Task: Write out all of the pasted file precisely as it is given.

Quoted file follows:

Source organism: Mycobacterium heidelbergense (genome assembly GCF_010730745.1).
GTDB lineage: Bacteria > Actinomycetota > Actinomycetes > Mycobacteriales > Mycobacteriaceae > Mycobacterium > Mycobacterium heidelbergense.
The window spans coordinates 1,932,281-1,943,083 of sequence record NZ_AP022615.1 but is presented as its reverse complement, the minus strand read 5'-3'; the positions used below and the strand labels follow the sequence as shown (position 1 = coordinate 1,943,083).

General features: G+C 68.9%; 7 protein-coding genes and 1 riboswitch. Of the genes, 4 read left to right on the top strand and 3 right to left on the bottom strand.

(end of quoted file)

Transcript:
Source organism: Mycobacterium heidelbergense (genome assembly GCF_010730745.1).
GTDB lineage: Bacteria > Actinomycetota > Actinomycetes > Mycobacteriales > Mycobacteriaceae > Mycobacterium > Mycobacterium heidelbergense.
The window spans coordinates 1,932,281-1,943,083 of sequence record NZ_AP022615.1 but is presented as its reverse complement, the minus strand read 5'-3'; the positions used below and the strand labels follow the sequence as shown (position 1 = coordinate 1,943,083).

General features: G+C 68.9%; 7 protein-coding genes and 1 riboswitch. Of the genes, 4 read left to right on the top strand and 3 right to left on the bottom strand.